The other significant mode in Catherine is the Stray Sheep mode. In this mode the player can control Vincent as he drinks with his friends, checks his e-mail on his phone, and walks around the Stray Sheep bar. This is where much of the story exposition occurs, and it’s the “Adventurey” part of the experience. The best part about Stray Sheep mode is that Vincent can send and receive e-mail from Katherine and Catherine on his phone. The phone writing interface is genius: it lets you compose messages from a collection of options for each line (the options change with every mail), and your goal is to write the message such that Catherine (or, more often, Katherine) doesn’t get angry. This system completely captures the stress of trying to write a carefully-worded but highly political e-mail. It’s one of the best parts of the game because it puts you right in Vincent’s shoes and makes you feel like an accomplice to his adultery. It’s possible to purposefully write these messages like a jerk, and apparently if you act like a jerk throughout the whole game the ending changes. But given the setup I suspect few people will do that; they’ll act the way Vincent wants to act, which is desperately to placate his suspicious girlfriend and simultaneously rid himself of his unintentional lover without provoking an attack.

I have a few issues with the game, almost all of which have to do with the block puzzle mode.

The first problem is a big one: the controls are not tight enough. That’s not to say that the controls are loose; on the contrary, they are wound so tight that you’ll play with the d-pad rather than the analog sticks. But even highly responsive controls are not enough for the level of difficulty Catherine asks of its players. Specifically, the game fails to parse the difference between “turn around” and “turn around and go forward” way, way too often. Many times turning around will result in unintended movement, and in a game where a single misstep can cost you the level, that really sucks. I thought at first that I just wasn’t being precise enough, and that the problem would go away as my muscle memory improved, but this didn’t actually happen: I was unintentionally running all the way up until the very last level.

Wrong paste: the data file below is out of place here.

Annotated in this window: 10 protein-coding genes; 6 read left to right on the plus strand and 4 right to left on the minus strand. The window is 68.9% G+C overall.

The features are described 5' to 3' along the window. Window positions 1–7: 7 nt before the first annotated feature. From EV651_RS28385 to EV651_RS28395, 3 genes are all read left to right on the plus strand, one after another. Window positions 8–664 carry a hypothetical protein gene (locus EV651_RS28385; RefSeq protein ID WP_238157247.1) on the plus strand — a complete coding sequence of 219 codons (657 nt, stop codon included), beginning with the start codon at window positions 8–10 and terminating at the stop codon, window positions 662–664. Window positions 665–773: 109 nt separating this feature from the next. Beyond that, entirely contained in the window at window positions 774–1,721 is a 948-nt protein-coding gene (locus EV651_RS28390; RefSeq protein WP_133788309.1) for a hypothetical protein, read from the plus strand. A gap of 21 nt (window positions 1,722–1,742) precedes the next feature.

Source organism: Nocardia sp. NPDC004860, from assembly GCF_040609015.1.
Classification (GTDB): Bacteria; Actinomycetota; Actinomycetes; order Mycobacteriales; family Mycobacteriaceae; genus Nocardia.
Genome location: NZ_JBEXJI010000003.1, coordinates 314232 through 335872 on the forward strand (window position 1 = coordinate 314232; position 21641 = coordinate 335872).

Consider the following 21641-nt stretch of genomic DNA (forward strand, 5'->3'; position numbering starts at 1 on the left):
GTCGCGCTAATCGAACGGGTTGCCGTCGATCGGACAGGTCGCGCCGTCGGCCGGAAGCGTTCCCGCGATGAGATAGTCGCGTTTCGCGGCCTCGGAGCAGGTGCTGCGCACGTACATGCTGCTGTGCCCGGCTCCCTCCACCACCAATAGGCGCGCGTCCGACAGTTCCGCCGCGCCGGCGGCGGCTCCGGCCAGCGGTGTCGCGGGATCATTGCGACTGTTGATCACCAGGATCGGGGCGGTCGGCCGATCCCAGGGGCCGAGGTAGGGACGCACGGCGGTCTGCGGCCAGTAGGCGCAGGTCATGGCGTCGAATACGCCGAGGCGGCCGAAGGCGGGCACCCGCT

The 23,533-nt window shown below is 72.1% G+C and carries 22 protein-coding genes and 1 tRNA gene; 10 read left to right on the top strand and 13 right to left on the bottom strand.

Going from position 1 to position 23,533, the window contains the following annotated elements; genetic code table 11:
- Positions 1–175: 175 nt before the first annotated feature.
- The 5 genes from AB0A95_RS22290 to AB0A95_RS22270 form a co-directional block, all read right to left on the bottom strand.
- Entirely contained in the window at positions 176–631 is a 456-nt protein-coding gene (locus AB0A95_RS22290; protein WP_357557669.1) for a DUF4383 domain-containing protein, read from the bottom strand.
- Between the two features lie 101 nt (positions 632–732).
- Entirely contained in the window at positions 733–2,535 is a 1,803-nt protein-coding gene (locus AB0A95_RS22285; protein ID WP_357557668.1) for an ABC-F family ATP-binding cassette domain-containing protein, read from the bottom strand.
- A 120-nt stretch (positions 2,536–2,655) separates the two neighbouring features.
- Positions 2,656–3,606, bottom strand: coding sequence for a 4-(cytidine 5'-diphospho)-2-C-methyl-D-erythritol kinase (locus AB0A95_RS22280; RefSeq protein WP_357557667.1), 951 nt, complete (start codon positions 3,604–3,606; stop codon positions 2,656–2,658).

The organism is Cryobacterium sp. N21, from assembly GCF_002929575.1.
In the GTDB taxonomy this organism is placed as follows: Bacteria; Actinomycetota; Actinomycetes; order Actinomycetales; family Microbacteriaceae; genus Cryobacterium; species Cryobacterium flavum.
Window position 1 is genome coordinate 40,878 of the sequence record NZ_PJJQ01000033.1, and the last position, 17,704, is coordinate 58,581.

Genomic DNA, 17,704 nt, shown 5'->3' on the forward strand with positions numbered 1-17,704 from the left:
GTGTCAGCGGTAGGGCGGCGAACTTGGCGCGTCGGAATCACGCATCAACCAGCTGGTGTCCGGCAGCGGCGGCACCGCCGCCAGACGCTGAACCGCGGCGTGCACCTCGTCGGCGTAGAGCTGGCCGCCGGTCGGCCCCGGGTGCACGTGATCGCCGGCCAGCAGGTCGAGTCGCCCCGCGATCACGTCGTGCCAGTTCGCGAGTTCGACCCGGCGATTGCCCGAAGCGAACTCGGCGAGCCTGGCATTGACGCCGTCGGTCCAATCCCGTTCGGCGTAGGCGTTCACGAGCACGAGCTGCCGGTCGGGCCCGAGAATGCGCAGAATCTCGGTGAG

The game play in the block mode has to do with moving blocks. It must be done very quickly or Vincent will fall to his death. However, a single wrong move generally dooms the player. Part of Catherine’s intense difficulty is that there’s no undo, no way to go back and revert an unintended move. Combine that with not-good-enough controls and you have a recipe for frustration. I cannot count the number of times I accidentally pushed a block when I intended to pull it, or jumped onto spikes when I only intended to face them. It happened to me in every level, in every play session. Games that are this hard can’t have ANY issues with the controls, or the difficulty becomes arbitrary and frustrating.

The other major problem with the block mode is the checkpoint system. Levels have checkpoints, but towards the end of the game there are very few. In the last couple of levels you’ll reach the one and only checkpoint very early in the tower (in the first 5th, usually). Since one wrong move can screw you in this game, the way to progress up the tower is to try something, fail, restart, try something different, succeed, go to the next section, try something, fail, restart, etc. What happens in practice is that you keep doing the same actions over and over and over again, making tiny amounts of incremental progress as you attempt to memorize each section of the tower. You’ll find yourself completing the puzzle areas immediately after the checkpoint again and again–20 tries, 40 tries, 60 tries later. At that point the puzzles hold no value; you know how to complete them and are in no danger of failing, so they become a route chore. The game would have been much better if there were more checkpoints so that you don’t have to repeat the same ten puzzle areas for each and every failure.

Despite a few flaws and the thumb-agony difficulty, Catherine remains an absolutely fascinating game. It’s challenging, both as a game and to you, the player. It asks difficult questions like “what is the value of marriage?” “is it cheating if you were drunk?” and “which is better: a complex long-term relationship or strings-free casual sex?” And when I say asks, it literally asks: at the end of each level Vincent is quizzed on his position on life, relationships, and love. The game then gives you an Everybody Votes-style breakdown of what all the other players said. This is ground not frequently trodden by video games, and almost never at this level of quality. The story is interesting partially because it plays with sexual imagery while simultaneously dealing with these sorts of sticky commitment questions. When Catherine appeared naked in Vincent’s bed my emotional response was increased stress rather than titillation; the game already had me under its control and was able to work its emotional levers as it saw fit (note that Catherine has no real nudity, but it’s a bit racy nonetheless).

The goal of a good horror game is to suck the player in and then apply stress to their psyche. Catherine does this wonderfully, in ways I’ve never seen before. It’s one of the hardest games I’ve ever played, and it’s not without a few flaws, but even so it’s one of the best games I’ve played for the Quest.